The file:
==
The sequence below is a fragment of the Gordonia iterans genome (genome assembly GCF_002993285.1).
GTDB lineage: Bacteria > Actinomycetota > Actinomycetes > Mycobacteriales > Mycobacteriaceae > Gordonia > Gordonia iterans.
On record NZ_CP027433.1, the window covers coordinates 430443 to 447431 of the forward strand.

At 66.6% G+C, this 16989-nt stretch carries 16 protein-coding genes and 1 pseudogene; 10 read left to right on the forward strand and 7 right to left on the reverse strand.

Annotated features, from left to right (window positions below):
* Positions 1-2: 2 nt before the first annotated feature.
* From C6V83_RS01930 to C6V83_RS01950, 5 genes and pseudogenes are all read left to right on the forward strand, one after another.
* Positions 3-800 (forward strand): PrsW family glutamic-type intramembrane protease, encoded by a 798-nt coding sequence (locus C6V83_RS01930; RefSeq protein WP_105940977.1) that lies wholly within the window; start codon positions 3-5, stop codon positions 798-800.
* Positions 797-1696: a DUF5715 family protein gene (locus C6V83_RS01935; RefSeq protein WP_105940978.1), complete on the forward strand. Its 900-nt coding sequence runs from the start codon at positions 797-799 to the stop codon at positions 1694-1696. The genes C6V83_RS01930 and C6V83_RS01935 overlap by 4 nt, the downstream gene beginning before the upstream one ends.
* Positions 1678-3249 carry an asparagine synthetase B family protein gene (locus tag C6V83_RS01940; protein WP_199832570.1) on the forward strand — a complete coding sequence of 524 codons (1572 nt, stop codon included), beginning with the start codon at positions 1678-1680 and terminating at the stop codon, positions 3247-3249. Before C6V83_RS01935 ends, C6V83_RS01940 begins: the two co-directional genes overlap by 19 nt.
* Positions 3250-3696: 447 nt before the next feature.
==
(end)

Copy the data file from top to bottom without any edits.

The sequence below is a fragment of the Gordonia iterans genome (genome assembly GCF_002993285.1).
GTDB lineage: Bacteria > Actinomycetota > Actinomycetes > Mycobacteriales > Mycobacteriaceae > Gordonia > Gordonia iterans.
On record NZ_CP027433.1, the window covers coordinates 430443 to 447431 of the forward strand.

At 66.6% G+C, this 16989-nt stretch carries 16 protein-coding genes and 1 pseudogene; 10 read left to right on the forward strand and 7 right to left on the reverse strand.

Annotated features, from left to right (window positions below):
* Positions 1-2: 2 nt before the first annotated feature.
* From C6V83_RS01930 to C6V83_RS01950, 5 genes and pseudogenes are all read left to right on the forward strand, one after another.
* Positions 3-800 (forward strand): PrsW family glutamic-type intramembrane protease, encoded by a 798-nt coding sequence (locus C6V83_RS01930; RefSeq protein WP_105940977.1) that lies wholly within the window; start codon positions 3-5, stop codon positions 798-800.
* Positions 797-1696: a DUF5715 family protein gene (locus C6V83_RS01935; RefSeq protein WP_105940978.1), complete on the forward strand. Its 900-nt coding sequence runs from the start codon at positions 797-799 to the stop codon at positions 1694-1696. The genes C6V83_RS01930 and C6V83_RS01935 overlap by 4 nt, the downstream gene beginning before the upstream one ends.
* Positions 1678-3249 carry an asparagine synthetase B family protein gene (locus tag C6V83_RS01940; protein WP_199832570.1) on the forward strand — a complete coding sequence of 524 codons (1572 nt, stop codon included), beginning with the start codon at positions 1678-1680 and terminating at the stop codon, positions 3247-3249. Before C6V83_RS01935 ends, C6V83_RS01940 begins: the two co-directional genes overlap by 19 nt.
* Positions 3250-3696: 447 nt before the next feature.